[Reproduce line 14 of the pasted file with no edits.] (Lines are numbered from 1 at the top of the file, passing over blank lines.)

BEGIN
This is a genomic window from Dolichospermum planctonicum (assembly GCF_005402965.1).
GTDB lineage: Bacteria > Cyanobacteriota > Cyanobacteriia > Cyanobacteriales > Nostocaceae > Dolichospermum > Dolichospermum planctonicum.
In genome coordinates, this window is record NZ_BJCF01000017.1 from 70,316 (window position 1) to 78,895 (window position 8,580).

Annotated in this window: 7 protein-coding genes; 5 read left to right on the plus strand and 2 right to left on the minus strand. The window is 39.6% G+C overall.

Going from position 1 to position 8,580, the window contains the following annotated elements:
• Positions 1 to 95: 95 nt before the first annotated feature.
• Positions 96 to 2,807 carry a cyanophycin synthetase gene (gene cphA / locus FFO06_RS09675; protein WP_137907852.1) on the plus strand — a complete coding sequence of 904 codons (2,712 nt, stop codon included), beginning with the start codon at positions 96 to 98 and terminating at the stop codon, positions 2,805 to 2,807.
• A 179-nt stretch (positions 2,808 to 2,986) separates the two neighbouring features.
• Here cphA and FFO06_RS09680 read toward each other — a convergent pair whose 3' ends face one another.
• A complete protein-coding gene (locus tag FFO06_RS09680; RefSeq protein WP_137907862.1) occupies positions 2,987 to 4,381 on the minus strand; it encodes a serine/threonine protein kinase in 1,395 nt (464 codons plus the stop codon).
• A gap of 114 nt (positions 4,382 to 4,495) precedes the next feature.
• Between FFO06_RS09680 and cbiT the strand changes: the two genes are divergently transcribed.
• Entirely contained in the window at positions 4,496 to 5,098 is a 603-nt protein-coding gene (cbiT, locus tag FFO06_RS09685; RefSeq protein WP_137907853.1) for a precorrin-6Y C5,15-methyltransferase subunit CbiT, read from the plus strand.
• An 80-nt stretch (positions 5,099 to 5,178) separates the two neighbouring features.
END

• An 80-nt stretch (positions 5,099 to 5,178) separates the two neighbouring features.